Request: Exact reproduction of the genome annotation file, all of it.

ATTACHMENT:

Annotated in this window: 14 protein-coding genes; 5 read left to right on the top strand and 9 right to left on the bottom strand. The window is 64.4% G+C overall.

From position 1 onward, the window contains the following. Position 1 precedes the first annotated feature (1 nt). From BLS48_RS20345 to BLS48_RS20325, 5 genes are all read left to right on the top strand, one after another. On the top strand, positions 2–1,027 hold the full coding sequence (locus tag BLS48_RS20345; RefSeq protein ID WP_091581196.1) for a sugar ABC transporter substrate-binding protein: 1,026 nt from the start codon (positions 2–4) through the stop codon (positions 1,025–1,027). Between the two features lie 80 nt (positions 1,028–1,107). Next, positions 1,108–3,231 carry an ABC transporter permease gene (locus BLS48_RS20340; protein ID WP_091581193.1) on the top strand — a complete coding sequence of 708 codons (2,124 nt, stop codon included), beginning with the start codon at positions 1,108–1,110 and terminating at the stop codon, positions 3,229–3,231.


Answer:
Annotated in this window: 14 protein-coding genes; 5 read left to right on the top strand and 9 right to left on the bottom strand. The window is 64.4% G+C overall.

From position 1 onward, the window contains the following. Position 1 precedes the first annotated feature (1 nt). From BLS48_RS20345 to BLS48_RS20325, 5 genes are all read left to right on the top strand, one after another. On the top strand, positions 2–1,027 hold the full coding sequence (locus tag BLS48_RS20345; RefSeq protein ID WP_091581196.1) for a sugar ABC transporter substrate-binding protein: 1,026 nt from the start codon (positions 2–4) through the stop codon (positions 1,025–1,027). Between the two features lie 80 nt (positions 1,028–1,107). Next, positions 1,108–3,231 carry an ABC transporter permease gene (locus BLS48_RS20340; protein ID WP_091581193.1) on the top strand — a complete coding sequence of 708 codons (2,124 nt, stop codon included), beginning with the start codon at positions 1,108–1,110 and terminating at the stop codon, positions 3,229–3,231.